The custom post types feature is very powerful because it can turn what would be a blog post page into anything, as long as you know how to take advantage of it or you can use a plugin to simplify your task.

Read this article to learn about the Easy Content Types plugin and you can use it to easily create new custom post types, taxonomies and meta boxes.
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Qafoo - PHPNever Use null (3.5.2016, 08:00 UTC)
When doing code reviews together with our customers we see a pattern regularly which I consider problematic in multiple regards – the usage of null as a valid property or return value. We can do better than this.
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PHP ClassesPHP Articles Report April 2016 Edition (3.5.2016, 05:34 UTC)
By Manuel Lemos
This is the April edition of the podcast hangout recorded by Manuel Lemos and Arturs Sosins to comment on the latest outstanding PHP Articles published recently.

They commented on articles about PHP source code protection solutions, the parallax WordPress theme, email verification solutions, PHP 7 backwards incompatible changes and new features, and fast debugging methods using PHPEd.

Listen to the podcast, or watch the hangout video to learn more about these PHP articles.
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PHP ClassesNotable PHP package: Scripd (3.5.2016, 04:31 UTC)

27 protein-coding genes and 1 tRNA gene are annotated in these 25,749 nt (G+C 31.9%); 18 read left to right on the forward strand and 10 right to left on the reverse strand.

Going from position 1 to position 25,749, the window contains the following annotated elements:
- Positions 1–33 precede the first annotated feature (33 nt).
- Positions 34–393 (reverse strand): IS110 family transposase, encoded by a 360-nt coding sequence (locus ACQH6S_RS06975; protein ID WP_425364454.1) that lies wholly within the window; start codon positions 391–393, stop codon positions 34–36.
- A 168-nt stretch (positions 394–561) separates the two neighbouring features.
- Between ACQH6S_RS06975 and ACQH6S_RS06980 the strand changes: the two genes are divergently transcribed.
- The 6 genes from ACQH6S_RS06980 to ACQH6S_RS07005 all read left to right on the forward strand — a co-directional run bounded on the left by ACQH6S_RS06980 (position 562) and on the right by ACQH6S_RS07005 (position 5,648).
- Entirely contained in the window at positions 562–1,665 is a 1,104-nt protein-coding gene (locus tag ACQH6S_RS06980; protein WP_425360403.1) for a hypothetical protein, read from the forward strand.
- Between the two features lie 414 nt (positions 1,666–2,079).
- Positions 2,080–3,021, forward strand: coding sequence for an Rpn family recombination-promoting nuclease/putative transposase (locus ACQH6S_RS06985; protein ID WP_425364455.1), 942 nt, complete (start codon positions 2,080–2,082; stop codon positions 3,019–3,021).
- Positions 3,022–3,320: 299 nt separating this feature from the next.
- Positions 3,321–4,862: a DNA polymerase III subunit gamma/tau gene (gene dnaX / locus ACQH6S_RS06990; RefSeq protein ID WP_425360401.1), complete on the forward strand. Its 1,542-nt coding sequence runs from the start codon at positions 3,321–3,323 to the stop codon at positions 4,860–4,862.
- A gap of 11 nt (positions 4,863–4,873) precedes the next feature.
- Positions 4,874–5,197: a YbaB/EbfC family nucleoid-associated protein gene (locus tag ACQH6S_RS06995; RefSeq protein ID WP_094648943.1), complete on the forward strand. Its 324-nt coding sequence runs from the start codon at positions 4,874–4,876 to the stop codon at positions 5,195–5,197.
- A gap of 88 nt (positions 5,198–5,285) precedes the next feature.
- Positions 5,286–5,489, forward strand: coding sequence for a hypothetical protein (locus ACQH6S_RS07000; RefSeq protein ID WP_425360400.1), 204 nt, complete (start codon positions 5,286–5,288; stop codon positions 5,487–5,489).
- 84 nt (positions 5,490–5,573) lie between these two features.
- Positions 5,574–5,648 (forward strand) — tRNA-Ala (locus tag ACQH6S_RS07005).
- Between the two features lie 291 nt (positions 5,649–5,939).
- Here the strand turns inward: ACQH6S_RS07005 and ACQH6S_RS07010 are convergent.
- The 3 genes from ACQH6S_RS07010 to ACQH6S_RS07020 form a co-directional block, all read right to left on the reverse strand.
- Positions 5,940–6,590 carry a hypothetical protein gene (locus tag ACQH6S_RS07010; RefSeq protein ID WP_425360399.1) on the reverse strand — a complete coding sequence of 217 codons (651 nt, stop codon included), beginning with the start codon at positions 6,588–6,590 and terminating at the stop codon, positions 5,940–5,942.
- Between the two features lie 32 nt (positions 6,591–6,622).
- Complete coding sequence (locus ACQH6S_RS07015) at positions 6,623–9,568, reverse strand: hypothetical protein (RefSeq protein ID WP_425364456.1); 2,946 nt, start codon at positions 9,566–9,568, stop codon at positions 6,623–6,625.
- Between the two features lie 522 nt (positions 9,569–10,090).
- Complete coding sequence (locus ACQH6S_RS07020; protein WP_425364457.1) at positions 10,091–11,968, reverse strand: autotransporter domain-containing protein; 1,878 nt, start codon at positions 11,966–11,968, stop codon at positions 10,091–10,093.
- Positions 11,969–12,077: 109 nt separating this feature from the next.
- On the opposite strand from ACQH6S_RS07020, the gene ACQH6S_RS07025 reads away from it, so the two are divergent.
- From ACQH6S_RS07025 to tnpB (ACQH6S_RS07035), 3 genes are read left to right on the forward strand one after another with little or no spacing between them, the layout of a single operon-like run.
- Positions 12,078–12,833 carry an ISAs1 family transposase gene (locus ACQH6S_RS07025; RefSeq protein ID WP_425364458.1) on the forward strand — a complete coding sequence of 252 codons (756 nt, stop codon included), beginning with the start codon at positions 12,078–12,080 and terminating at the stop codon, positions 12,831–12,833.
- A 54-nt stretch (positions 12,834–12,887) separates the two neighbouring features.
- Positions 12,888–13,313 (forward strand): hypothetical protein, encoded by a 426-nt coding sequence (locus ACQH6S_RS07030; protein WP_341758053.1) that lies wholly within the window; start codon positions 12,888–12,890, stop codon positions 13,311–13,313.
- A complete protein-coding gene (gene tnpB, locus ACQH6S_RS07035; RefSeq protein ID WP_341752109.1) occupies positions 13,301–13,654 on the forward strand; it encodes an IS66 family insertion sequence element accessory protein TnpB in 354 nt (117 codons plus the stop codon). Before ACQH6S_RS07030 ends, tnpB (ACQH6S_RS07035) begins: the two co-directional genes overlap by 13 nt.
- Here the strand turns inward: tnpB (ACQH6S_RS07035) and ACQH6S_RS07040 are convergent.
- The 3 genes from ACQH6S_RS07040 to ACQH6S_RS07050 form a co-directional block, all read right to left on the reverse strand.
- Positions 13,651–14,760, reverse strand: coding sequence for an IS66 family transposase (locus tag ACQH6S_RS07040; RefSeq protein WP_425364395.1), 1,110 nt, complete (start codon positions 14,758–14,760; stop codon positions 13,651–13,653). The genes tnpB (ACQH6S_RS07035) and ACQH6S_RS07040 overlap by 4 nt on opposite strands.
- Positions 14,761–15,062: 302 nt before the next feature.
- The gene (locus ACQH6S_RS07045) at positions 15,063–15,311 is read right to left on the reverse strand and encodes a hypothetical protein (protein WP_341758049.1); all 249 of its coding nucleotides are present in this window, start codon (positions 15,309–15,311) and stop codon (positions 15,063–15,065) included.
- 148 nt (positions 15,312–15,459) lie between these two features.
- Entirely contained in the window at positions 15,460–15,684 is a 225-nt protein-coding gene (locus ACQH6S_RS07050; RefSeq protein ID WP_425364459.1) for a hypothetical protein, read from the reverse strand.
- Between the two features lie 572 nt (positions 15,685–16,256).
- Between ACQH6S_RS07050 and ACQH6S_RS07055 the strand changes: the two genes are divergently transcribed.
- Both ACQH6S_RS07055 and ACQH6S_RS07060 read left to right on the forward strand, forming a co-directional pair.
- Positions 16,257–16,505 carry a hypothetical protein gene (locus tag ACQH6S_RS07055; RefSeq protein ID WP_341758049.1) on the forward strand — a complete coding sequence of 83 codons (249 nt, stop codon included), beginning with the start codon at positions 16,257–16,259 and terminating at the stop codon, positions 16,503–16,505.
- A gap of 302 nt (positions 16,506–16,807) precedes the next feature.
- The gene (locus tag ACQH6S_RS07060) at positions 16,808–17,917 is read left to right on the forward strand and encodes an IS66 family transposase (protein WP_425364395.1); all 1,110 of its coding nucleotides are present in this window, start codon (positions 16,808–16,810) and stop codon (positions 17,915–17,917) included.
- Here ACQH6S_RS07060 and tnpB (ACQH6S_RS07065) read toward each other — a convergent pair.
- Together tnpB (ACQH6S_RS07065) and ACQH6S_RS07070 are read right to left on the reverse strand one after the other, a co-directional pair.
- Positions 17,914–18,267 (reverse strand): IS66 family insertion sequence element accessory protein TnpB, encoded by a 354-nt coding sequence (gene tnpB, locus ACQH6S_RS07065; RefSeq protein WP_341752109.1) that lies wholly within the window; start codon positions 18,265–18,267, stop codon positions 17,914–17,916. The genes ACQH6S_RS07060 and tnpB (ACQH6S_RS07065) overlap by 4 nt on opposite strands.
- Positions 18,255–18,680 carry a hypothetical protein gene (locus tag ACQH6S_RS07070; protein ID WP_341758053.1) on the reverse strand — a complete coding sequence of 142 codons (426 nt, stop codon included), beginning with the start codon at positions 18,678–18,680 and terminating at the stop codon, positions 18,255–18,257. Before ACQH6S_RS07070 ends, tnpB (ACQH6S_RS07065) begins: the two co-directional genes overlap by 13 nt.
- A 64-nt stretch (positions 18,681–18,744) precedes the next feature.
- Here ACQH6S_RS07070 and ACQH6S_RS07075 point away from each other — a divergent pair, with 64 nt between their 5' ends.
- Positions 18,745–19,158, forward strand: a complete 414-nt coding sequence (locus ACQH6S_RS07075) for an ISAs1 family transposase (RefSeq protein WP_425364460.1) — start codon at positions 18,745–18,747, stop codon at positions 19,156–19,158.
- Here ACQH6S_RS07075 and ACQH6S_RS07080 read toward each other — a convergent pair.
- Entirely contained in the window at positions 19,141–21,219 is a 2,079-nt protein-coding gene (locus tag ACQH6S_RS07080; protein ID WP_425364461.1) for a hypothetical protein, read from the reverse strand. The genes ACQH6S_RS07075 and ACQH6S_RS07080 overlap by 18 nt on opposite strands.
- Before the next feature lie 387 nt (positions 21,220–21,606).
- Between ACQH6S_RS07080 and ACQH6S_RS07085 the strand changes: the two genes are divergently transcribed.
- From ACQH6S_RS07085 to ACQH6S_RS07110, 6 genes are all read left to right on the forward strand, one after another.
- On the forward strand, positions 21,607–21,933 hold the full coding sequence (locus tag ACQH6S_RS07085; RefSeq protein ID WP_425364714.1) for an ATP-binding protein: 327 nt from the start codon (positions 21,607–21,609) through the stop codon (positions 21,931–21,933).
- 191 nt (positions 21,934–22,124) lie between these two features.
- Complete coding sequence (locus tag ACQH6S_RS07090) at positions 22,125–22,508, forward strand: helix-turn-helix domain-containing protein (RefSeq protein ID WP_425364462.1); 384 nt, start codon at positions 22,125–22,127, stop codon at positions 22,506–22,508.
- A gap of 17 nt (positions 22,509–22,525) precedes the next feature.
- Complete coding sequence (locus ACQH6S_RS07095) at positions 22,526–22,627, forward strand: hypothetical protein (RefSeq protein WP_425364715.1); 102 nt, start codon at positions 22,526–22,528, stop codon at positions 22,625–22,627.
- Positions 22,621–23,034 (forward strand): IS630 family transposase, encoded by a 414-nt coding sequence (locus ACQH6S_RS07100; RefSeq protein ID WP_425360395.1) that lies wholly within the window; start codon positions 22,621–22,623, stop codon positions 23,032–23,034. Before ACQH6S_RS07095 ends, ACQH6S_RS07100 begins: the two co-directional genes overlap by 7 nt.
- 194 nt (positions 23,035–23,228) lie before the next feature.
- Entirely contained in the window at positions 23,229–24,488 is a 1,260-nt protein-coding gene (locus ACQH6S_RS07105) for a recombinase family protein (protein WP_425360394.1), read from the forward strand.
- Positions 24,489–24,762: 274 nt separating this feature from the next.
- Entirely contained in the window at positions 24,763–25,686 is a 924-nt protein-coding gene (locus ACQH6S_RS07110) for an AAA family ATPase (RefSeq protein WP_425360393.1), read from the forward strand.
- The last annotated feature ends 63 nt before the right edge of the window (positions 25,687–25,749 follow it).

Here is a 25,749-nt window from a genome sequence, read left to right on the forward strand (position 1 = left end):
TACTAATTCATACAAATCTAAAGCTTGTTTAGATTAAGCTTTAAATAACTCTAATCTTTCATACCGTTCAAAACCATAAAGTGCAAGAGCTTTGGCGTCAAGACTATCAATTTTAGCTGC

By Manuel Lemos
Every SQL database driven application needs to update the database schema once in a while to support new features.

This class can perform that process of generating SQL for database updates with elegance, as it allows developers to defined database schema additions in a JSON based file format, so it can work with different types of databases.

Since the format is based in JSON it can be used eventually by similar packages written in other languages.

Not only it supports the creation and modification of databases, tables and indexes, but it also supports triggers, views, stored procedures and functions.

Read this article to learn more details about how this notable PHP package works.
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Voices of the ElePHPantInterview with Rachel Baker (3.5.2016, 04:00 UTC) Link
PHP ClassesNotable PHP package: PHP Get All Words (30.4.2016, 20:34 UTC)
By Manuel Lemos
PHP provides an extensive set of functions to manipulate text strings including several ways to split a string into its words.

However, there is no built-in way to detect and exclude stop words.

This class can extract the words of a text excluding stop words. I can also consider words that may appear duplicated but with different case.

Read this article to learn more details about how this notable PHP package works.
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SitePoint PHPStarting a Business with Laravel Spark (29.4.2016, 16:00 UTC)